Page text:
The article "The Difference Between Postpartum Depression and Normal New Mom Stress" is a useful article. In it, Social Worker Kate Kripke provides a list of experiences that reflect "healthy" or "normal" adjustment, and those that suggest "postpartum distress that requires support". 

For example, the following experiences are common:

  • Fears about harm coming to your baby that come and go, that you know are not “realistic” but that do not cause lasting distress, and that decrease as your experience and comfort with motherhood grows.
  • Sleeplessness that occurs from caring for your baby at night, while still having the ability to sleep when your baby is sleeping or when given the option to rest.
  • Fatigue that comes from late night feedings and interrupted sleep.

While these may indicate the need for greater support:

  • Sleeplessness that occurs due to “monkey brain” –  anxious thoughts that will not go away.
  • A deep fatigue that is not alleviated with rest and/or a desire to remain in bed all day.
  • Unrelenting anxiety about having others help care for your baby and a deep fear and inability to let go of some of this control.

Recovery from pregnancy and birth and adjustment to life with a baby - whether your first or not - is challenging, and often new moms don't have a lot of support to draw upon. NEST-S is a way to remember the areas of self care that are important: nutrition, exercise, sleep and rest, time for yourself, and support. It's especially important to consider these areas if you have a history of depression or anxiety, Practical tips for all of these areas can be found in BC's excellent Self Management Guides for Perinatal Anxiety and Depression. Whatever the diagnosis you think you may have (or not), if you're feeling the need for more help, please do not hesitate to seek it.  Seek support not only from your health care provider but from your family, friends, and community.

Of course, if you are having thoughts of hurting yourself or your baby, think you are hearing or seeing things that aren't there, or feel you are in crisis, please get immediate help. In London, the HOPEline for postpartum support is 519-672-HOPE (4673).

Further reading:

Have a healthy Ramadan: tips for participants and health care providers.

Ramadan will soon be here - the month of fasting and worship observed by Muslims around the world. Here are my practical tips about fasting for those who will be observing, as well as information for health care providers whose patients who may be fasting. Ramadan advances in the Gregorian calendar about 10 days each year, so the fasting days this year will be especially long in Canada.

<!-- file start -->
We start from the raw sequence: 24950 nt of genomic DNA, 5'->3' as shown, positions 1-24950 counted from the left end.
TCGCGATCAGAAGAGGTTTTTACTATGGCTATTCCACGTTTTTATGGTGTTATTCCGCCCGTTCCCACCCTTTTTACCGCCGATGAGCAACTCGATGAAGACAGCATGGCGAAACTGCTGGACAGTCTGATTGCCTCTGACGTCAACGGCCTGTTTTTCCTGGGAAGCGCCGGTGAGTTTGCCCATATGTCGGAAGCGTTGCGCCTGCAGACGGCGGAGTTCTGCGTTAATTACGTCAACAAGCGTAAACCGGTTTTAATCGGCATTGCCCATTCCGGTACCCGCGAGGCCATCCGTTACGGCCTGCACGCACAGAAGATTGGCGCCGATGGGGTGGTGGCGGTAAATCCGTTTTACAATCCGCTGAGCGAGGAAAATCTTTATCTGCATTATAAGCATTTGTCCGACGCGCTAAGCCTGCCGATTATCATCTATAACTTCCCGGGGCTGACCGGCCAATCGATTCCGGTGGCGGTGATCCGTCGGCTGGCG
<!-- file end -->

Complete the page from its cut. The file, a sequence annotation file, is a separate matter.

• On whether to fast with a health issue: If you have a health condition or take medications, talk to your doctor about whether you can safely fast.  Some people with chronic health conditions may be able to fast, others not at all, while others may fast every other day, or two days on, one day off, for example. And of course, there are many other spiritual, family and community activities in the month in addition to fasting. 
  • Type II Diabetes: Many times, adjustments in your activity and medication can be made to allow you to fast safely, but you need to plan for it, and find out if it's advisable. Make a visit to your health care provider in advance. In London, the Primary Care Diabetes Support Program has been offering specific consultations for Ramadan advice for the past few years. Referral information is here.
  • Pregnancy: I recommend that my pregnant patients abstain from fasting, especially when Ramadan falls in the summer as it does now. If you are a health care provider caring for pregnant women, ask whether they are intending to fast and be aware that they may be.  
  • Breastfeeding: In general, I advise my patients who are breastfeeding to abstain from fasting, especially if their baby is less than six months old, and especially when the fasting days are long as they are now. 

General Tips:

  • Be especially mindful to drink enough fluids during the evening. Get up and have suhoor (the pre-dawn meal), and I highly recommend including foods or fluids with electrolytes - such as kefir, banana, or yogurt. An electrolyte drink might be worth taking if you are especially prone to dehydration headaches. 
  • Include protein and fat in the suhoor meal as well, for nutrition and to keep you feeling fuller, longer. These egg muffins are easy to make ahead of time and would be ideal. 
  • Migraine sufferer, or tend toward headaches on the first day? You may want to try ibuprofen preventatively with your suhoor. Make sure it's safe for you to take, and be cautious especially if you are over 50. Check out my migraine post for more tips for migraine prevention.
  • Coffee or tea drinker? Taper off gradually in the week before. Or, if you wish, continue having a small cup at suhoor - it might allow you to get a productive hour or two in at the start of your day. Coffee as a dehydrating drink is actually a myth.